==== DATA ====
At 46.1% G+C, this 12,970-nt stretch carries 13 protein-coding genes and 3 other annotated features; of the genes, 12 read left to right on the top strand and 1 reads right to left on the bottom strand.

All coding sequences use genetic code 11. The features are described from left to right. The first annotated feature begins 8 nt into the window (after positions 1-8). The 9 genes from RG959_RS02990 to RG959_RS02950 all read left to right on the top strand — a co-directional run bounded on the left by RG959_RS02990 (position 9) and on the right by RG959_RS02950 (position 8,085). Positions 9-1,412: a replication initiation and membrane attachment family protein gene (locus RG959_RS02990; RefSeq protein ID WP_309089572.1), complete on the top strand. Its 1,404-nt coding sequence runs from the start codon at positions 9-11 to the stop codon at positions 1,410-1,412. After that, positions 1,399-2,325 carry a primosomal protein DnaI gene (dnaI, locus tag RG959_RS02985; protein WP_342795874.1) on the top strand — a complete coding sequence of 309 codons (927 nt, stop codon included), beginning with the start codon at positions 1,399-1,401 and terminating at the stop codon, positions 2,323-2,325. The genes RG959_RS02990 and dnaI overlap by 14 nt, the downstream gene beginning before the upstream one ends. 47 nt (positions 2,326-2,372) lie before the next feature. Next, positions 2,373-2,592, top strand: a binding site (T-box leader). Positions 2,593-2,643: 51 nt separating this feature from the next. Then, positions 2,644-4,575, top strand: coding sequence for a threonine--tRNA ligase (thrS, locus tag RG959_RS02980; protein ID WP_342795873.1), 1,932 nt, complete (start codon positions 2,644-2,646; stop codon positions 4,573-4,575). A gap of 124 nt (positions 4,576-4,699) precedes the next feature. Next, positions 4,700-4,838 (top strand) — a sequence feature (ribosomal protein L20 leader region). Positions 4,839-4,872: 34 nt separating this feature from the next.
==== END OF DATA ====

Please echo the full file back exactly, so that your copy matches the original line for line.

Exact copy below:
At 46.1% G+C, this 12,970-nt stretch carries 13 protein-coding genes and 3 other annotated features; of the genes, 12 read left to right on the top strand and 1 reads right to left on the bottom strand.

All coding sequences use genetic code 11. The features are described from left to right. The first annotated feature begins 8 nt into the window (after positions 1-8). The 9 genes from RG959_RS02990 to RG959_RS02950 all read left to right on the top strand — a co-directional run bounded on the left by RG959_RS02990 (position 9) and on the right by RG959_RS02950 (position 8,085). Positions 9-1,412: a replication initiation and membrane attachment family protein gene (locus RG959_RS02990; RefSeq protein ID WP_309089572.1), complete on the top strand. Its 1,404-nt coding sequence runs from the start codon at positions 9-11 to the stop codon at positions 1,410-1,412. After that, positions 1,399-2,325 carry a primosomal protein DnaI gene (dnaI, locus tag RG959_RS02985; protein WP_342795874.1) on the top strand — a complete coding sequence of 309 codons (927 nt, stop codon included), beginning with the start codon at positions 1,399-1,401 and terminating at the stop codon, positions 2,323-2,325. The genes RG959_RS02990 and dnaI overlap by 14 nt, the downstream gene beginning before the upstream one ends. 47 nt (positions 2,326-2,372) lie before the next feature. Next, positions 2,373-2,592, top strand: a binding site (T-box leader). Positions 2,593-2,643: 51 nt separating this feature from the next. Then, positions 2,644-4,575, top strand: coding sequence for a threonine--tRNA ligase (thrS, locus tag RG959_RS02980; protein ID WP_342795873.1), 1,932 nt, complete (start codon positions 2,644-2,646; stop codon positions 4,573-4,575). A gap of 124 nt (positions 4,576-4,699) precedes the next feature. Next, positions 4,700-4,838 (top strand) — a sequence feature (ribosomal protein L20 leader region). Positions 4,839-4,872: 34 nt separating this feature from the next.